TWO PROBLEMS FOR SOPHIA
Publisher: Margaret K. McElderry Books /S & S
Copyright Date: June 12, 2018
Rights Retained: Motion Picture, Dramatic, Television, Radio, and allied rights; Commercial/Merchandising
Sophia and Noodle, her One True Desire, are together at last. But Noodle comes with two gigantic problems, and those problems are tearing Sophia’s family apart!
Can a little creative experimenting save Noodle? Or will Sophia have to bid him adieu?
Sophia quickly learns her new pet comes with two giraffe-sized problems in this enterprising sequel to One Word from Sophia
Jim Averbeck & Yasmeen Ismail We talk to the creators of TWO PROBLEMS FOR SOPHIA: https://www.kirkusreviews.com/features/jim-averbeck-yasmeen-ismail/
“Fun, clever, and empowering, this is the rare case of a sequel that outshines its predecessor.” – Kirkus, starred review
The text deftly balances pithy short lines, dramatic sound effects, and playful polysyllabary (a glossary of the long words is included) … Sophia’s engineering prowess makes her a welcome addition to positive portrayals of young girl STEM enthusiasts, even more so for the fact that she remains a multidimensional character in a story focused on warm family relationships and persistence to solve a problem. This makes an outstanding read aloud, whether the topic of the day is giraffes or engineering, and regular repetition gives opportunities for listener participation. –BCCB, starred review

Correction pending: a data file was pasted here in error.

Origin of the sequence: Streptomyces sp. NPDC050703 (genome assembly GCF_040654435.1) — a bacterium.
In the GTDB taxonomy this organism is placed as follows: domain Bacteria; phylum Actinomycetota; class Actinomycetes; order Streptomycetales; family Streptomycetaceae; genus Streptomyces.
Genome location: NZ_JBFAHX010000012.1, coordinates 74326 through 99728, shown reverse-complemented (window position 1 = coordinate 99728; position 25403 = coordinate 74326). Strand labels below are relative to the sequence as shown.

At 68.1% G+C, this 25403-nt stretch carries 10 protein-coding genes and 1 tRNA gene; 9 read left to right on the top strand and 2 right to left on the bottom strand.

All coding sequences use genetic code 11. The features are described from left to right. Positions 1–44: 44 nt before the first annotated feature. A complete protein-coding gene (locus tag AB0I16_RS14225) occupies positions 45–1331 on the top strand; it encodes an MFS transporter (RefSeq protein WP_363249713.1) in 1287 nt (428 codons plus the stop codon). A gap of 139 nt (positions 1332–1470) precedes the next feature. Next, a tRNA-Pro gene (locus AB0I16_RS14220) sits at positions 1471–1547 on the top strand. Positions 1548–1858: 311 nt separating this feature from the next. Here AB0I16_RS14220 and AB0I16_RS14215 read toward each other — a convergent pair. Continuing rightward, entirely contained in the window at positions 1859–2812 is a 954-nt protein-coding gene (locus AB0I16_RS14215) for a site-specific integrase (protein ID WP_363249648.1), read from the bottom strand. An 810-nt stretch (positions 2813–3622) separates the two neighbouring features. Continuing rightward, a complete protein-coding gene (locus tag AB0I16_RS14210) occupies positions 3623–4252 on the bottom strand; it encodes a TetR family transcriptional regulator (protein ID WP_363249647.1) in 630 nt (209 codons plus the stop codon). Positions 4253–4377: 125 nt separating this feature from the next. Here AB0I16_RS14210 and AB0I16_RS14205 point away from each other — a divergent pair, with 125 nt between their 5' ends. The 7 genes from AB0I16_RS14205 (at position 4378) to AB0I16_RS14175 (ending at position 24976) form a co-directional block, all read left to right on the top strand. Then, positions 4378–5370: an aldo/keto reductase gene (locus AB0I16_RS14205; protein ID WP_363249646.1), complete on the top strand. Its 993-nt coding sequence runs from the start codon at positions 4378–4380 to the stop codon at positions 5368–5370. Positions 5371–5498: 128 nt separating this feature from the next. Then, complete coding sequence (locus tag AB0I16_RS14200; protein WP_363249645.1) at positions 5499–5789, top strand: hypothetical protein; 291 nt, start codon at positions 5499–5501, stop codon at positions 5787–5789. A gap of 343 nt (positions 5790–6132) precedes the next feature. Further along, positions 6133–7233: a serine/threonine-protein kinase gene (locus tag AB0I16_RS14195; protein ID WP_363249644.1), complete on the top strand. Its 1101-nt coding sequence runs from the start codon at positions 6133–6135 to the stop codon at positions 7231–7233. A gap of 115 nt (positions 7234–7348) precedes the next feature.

“Averbeck presents a clever, great introduction to the scientific method, showing children through the narrative how to hypothesize, plan, and experiment…With high-level vocabulary, scientific words and … a glossary … [TWO PROBLEMS FOR SOPHIA] is good for one-on-one reading and explaining.” -Booklist
“[An] engaging sequel … pair this title with Rosie Revere, Engineer by Andrea Beaty or Violet the Pilot by Steve Breen for afemale-centric STEM storytime.”
–Laken Hottle, Providence Community Library; SLJ
“-a welcome addition to positive portrayals of young girl STEM enthusiasts, even more so for the fact that she remains a multidimensional character in a story focused on warm family relationships.”–BCCB (Starred Review)